Quilts in Temporary Homes

In the final month before I set aside my book manuscript to start teaching, I’ve been immersed in the Farm Security Administration’s Migratory Labor Camps, federally funded temporary communities designed a radical experiment in democracy during the New Deal. Among the standard amenities were Home Economics Buildings with sewing machines, quilting frames, and expert home economists on staff. The opportunity to make quilts and mattresses was key to comfortable living in these shelters. As powerful symbolic objects, quilts allow even tents and make-do shelters feel like home.

Here are some of my favorite photos, all by Russell Lee, a photographer with the Farm Security Administration, of migrants working on and living with quilts.

Black and white photo of woman stitching a quilt in frame.
Woodville, California. FSA (Farm Security Administration) farm workers’ community. Agricultural worker quilting in the sewing room
Black and white photo of toddler sitting on bed
Interior of tent of white migrant family near Edinburg, Texas. Bed is on the floor. Tent was made of patched cotton materials of various sorts. The man said he had worked in a cotton mill in Dallas, Texas, and had obtained the materials then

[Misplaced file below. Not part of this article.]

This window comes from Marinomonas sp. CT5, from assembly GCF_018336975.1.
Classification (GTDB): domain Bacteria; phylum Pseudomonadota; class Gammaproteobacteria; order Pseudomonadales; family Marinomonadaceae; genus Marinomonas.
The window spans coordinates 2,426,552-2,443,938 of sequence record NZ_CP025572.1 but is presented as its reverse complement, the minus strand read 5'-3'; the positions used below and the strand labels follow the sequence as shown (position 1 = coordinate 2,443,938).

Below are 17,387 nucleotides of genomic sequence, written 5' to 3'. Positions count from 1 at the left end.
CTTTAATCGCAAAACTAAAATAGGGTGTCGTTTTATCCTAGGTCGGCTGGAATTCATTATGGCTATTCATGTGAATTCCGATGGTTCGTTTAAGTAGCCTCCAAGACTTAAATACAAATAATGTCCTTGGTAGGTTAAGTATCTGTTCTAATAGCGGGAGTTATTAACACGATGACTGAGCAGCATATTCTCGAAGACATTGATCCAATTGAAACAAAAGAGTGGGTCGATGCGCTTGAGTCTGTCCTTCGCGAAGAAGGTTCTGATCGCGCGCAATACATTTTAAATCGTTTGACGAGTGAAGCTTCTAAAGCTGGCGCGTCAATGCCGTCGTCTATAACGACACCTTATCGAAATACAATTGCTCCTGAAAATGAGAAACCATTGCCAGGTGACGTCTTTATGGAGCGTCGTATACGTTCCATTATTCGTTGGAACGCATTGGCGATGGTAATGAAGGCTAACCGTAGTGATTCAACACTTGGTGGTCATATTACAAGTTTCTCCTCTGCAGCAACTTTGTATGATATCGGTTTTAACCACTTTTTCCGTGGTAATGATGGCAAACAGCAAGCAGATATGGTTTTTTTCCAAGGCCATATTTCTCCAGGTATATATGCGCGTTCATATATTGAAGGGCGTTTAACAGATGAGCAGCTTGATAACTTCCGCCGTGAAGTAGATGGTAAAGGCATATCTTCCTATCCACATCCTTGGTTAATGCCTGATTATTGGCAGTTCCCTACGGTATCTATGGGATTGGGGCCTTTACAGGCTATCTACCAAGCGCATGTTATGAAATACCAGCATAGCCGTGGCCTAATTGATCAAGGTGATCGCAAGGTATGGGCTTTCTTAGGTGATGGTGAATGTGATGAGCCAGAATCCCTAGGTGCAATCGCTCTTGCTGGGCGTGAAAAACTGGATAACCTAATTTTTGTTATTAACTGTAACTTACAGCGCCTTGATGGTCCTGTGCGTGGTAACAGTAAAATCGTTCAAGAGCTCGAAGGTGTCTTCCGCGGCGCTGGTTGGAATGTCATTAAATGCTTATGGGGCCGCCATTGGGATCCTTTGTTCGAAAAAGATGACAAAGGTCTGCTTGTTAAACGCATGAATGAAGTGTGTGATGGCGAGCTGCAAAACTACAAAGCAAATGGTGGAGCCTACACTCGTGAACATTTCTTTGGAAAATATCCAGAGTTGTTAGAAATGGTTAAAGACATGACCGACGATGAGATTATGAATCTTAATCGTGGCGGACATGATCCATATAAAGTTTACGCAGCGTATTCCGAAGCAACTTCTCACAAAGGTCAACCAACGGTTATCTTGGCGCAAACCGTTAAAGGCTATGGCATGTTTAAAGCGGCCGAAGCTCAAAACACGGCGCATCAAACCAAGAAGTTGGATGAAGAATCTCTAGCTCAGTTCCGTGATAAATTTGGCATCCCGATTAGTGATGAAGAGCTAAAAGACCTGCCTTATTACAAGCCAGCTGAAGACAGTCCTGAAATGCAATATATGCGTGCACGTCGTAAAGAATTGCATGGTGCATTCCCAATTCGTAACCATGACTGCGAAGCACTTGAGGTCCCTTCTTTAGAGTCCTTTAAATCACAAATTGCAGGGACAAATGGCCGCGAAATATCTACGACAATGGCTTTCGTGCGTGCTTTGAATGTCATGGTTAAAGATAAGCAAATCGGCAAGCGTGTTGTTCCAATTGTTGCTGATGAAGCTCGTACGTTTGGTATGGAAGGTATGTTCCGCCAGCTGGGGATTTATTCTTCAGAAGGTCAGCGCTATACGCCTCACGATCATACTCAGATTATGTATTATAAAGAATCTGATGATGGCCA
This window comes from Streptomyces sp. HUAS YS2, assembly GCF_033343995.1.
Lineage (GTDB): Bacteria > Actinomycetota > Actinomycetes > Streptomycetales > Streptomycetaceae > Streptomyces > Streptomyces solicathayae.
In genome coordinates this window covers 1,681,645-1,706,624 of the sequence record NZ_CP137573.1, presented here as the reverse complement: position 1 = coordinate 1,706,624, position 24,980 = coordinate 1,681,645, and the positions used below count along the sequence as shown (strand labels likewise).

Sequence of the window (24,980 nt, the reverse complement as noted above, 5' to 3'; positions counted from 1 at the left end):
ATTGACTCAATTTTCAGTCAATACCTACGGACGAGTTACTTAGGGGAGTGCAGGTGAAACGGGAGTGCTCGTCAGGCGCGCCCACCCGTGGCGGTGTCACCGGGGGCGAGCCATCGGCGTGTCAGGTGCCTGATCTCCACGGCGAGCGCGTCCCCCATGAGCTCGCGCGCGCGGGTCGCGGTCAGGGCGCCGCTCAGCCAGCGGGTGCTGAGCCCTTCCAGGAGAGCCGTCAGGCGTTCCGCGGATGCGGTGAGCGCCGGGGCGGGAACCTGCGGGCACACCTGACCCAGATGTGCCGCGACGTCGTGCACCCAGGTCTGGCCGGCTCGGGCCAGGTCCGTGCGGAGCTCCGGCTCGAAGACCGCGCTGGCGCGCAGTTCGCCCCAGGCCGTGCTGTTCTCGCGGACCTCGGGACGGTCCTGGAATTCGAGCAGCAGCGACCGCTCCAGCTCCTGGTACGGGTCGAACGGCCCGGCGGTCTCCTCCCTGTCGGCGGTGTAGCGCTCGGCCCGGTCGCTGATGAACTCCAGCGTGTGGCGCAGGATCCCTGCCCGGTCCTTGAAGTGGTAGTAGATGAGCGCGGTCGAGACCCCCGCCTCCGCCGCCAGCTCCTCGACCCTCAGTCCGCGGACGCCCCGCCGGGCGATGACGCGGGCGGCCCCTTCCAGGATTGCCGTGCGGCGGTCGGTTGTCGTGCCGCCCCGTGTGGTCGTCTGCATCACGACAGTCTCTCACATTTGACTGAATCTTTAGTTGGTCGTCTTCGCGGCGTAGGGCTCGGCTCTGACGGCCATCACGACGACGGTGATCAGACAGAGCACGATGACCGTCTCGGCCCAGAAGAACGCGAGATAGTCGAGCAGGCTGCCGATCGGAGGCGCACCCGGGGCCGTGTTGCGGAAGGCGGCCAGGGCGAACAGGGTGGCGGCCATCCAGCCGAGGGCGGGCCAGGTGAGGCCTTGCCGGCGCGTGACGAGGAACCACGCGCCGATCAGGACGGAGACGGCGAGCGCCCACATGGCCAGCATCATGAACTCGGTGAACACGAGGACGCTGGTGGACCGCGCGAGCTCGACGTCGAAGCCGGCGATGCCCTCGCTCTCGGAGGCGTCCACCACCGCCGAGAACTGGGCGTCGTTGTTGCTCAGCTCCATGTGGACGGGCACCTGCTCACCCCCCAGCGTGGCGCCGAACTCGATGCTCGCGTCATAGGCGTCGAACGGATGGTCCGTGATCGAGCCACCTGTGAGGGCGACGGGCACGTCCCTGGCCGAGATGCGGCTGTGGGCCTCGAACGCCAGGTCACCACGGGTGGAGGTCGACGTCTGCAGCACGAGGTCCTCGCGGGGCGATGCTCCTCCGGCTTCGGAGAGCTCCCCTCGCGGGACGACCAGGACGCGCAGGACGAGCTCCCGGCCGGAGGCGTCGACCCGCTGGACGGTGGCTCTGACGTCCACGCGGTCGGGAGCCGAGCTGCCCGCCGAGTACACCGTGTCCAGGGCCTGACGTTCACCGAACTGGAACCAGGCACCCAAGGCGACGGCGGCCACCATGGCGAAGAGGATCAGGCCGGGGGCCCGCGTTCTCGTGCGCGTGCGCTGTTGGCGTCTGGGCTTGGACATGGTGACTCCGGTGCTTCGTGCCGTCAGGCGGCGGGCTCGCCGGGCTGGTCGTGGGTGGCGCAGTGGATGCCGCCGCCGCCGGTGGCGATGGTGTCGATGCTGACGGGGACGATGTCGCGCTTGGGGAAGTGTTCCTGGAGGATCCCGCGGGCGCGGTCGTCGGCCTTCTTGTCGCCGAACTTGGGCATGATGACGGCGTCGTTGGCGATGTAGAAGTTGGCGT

Black and white photo of woman sitting on floor hand sewing
White migrant mother piecing a quilt. Harlingen, Texas.
Black and white photo of two women in chairs doing hand work.
Woodville, California. FSA (Farm Security Administration) farm workers’ community. Carding surplus cotton which will be used for quilts.
Black and white photo of child in bed covered with quilt
Little boy sick in bed. His father has been employed in construction work at the naval air base but was hurt and is now working in a parking lot. Corpus Christi, Texas

To learn more about the Migratory Labor Camps, I recommend Veronica Martínez-Matsuda’s excellent, award-winning Migrant Citizenship: Race, Rights, and Reform in the U.S. Farm Labor Camp Program.